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With lawmakers gathered, details still foggy for Boeing deal

   

JEFFERSON CITY, Mo. — With legislators gathered in the Capitol to consider offering a special tax incentive plan to Boeing Co., to attract a new manufacturing project, lawmakers are offering tentative support, but say the devil is in the details.

“I certainly support Missouri looking to become more business friendly and, of course, it’s very exciting to be part of this competitive bid,” House Speaker Tim Jones R-Eureka, told reporters. “But we still need to see this plan in detail in bill form before we can support it.”

Sen. Eric Schmitt, R-Glendale
Sen. Eric Schmitt, R-Glendale

Gov. Jay Nixon called the legislature to a special session when Boeing announced it was looking for a new location to manufacture its newly announced 777X commercial airliner after negotiations to build the project broke down.

Missouri, which already manufactures the F-18 fighter jet for Boeing, will look to offer about $150 million annually in tax breaks to Boeing in exchange for the company brining approximately 9,000 permanent manufacturing jobs and potentially thousands of construction and supplier-side jobs as well.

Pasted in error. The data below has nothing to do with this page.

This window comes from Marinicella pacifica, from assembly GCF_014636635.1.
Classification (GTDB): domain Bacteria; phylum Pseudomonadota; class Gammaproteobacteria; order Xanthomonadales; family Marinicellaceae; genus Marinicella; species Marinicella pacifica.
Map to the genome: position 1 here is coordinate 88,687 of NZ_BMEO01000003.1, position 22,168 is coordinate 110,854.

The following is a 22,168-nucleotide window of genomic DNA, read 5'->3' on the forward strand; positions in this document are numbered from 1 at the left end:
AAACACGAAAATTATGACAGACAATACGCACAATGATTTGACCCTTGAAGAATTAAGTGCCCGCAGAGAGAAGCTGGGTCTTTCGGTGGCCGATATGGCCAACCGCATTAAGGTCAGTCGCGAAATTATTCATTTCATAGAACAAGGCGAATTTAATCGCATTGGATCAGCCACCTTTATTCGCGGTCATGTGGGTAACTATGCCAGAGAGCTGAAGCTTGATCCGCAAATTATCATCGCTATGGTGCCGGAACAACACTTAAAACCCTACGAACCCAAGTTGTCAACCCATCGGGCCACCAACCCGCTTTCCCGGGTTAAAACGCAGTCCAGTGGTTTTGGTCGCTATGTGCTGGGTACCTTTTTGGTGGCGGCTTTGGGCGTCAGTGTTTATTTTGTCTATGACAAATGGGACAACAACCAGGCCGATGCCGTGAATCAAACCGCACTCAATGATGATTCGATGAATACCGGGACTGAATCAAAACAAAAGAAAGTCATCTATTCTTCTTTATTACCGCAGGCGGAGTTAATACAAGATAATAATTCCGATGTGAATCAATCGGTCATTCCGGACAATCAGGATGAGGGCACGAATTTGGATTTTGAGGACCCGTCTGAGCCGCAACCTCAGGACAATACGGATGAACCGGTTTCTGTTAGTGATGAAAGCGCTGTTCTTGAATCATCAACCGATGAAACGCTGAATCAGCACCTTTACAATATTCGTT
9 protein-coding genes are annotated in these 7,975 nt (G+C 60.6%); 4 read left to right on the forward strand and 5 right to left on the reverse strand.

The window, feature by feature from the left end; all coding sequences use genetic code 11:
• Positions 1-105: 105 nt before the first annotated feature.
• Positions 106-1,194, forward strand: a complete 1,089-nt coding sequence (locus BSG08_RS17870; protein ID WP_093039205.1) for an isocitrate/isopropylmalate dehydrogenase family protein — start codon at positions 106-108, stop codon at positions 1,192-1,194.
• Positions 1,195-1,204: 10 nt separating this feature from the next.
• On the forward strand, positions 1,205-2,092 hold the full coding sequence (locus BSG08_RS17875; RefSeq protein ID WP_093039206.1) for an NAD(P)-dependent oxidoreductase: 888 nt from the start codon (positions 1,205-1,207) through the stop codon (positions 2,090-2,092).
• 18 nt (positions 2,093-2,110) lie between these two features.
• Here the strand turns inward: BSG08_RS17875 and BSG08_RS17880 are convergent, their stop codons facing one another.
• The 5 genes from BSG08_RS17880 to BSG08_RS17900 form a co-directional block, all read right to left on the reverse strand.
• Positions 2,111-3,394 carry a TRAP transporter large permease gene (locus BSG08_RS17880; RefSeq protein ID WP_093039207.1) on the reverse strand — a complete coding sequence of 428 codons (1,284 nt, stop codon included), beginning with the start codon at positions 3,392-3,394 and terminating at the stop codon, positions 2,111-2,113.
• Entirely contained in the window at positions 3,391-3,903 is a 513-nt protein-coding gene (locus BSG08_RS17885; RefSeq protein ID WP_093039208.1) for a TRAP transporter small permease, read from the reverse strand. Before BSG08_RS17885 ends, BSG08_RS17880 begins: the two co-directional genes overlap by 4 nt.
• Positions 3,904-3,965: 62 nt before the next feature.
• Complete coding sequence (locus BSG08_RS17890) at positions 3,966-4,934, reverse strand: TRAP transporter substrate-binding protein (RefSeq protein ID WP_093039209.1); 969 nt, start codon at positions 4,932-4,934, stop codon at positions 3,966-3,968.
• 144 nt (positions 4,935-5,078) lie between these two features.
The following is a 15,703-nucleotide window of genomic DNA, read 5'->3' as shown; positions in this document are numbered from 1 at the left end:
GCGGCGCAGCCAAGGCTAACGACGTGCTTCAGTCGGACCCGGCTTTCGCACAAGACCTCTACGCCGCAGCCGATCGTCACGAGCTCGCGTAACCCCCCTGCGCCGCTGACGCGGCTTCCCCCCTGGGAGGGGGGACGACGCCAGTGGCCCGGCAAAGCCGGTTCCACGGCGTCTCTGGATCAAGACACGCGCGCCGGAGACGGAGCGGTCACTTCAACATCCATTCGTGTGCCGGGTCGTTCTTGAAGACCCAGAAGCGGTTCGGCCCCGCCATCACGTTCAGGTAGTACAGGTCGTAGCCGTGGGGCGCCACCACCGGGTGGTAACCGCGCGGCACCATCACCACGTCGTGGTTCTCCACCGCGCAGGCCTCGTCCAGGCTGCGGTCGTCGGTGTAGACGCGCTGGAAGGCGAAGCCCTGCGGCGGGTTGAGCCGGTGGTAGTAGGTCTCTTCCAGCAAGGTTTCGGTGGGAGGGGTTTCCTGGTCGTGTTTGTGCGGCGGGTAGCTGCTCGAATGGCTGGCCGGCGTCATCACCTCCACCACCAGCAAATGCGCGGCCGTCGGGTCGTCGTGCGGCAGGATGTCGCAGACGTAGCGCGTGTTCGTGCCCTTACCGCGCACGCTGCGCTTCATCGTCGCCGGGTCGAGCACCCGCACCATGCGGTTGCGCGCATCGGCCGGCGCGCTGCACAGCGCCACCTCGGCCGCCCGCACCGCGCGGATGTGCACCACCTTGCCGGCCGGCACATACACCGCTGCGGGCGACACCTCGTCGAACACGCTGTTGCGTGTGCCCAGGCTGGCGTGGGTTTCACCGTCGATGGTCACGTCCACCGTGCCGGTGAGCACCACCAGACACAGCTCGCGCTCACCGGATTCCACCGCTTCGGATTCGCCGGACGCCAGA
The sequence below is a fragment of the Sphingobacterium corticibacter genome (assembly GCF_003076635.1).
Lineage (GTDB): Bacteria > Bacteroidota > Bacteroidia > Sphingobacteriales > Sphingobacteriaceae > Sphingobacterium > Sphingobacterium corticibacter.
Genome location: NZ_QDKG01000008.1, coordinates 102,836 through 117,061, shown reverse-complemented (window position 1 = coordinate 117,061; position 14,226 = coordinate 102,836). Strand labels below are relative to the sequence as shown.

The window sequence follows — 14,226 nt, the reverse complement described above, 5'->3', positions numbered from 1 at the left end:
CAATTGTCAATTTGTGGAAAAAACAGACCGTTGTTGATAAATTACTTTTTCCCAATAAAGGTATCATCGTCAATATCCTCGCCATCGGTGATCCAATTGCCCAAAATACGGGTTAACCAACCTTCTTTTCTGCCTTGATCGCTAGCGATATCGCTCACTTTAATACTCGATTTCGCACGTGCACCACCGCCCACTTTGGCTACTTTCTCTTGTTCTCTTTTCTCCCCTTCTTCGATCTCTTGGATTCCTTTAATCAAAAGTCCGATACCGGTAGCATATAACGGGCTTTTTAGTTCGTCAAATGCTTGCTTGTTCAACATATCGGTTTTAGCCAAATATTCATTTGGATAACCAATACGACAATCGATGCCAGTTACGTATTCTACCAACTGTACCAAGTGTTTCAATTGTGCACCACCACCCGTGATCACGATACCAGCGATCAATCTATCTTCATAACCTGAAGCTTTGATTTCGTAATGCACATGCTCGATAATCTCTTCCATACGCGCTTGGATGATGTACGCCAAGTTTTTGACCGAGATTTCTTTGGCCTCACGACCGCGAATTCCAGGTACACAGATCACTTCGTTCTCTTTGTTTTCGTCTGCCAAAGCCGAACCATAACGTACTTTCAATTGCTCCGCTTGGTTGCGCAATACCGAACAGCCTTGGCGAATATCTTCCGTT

However the details of the plan are still foggy. Nixon met with House and Senate Republicans today to provide more information and take questions. Lawmakers in both chambers say the meeting was helpful, but that some details remain a mystery until a bill is filed late Monday or Tuesday morning.

“Some things the governor wasn’t able to provide today are very important, like what the total cost of this entire package would be over the full length, and what the return on investment number is,” Jones says. “Those are two things my caucus is very curious about.”

While both the House and Senate will file bills, leadership in both chambers say that the senate will be the primary vehicle for the legislation. There, Sen. Eric Schmitt, R-Glendale, is sponsoring the legislation. Schmitt Chairs the Senate committee on Jobs, Economic Development and Local Government. His committee will meet tomorrow on the legislation.

On Monday evening, Schmitt officially offered his bill in the senate, which would appropriate $150 million annually to Boeing for bringing the 777X project to Missouri. Some lawmakers are calling for offsets to pay for the credits, hoping to use the opportunity to pass tax credit reform as part of the measure. However, that effort is likely to struggle in the House, where support for tax credit reform among leadership remains lukewarm.

“This isn’t to say that I’m not interested in broad based tax relief for all Missourians,” Schmitt says. “But the governor’s call was to deal with this specific issue, and based on the information I’ve been presented, this is a real opportunity for us to help expand our state’s economy, and we have an obligation to explore that.”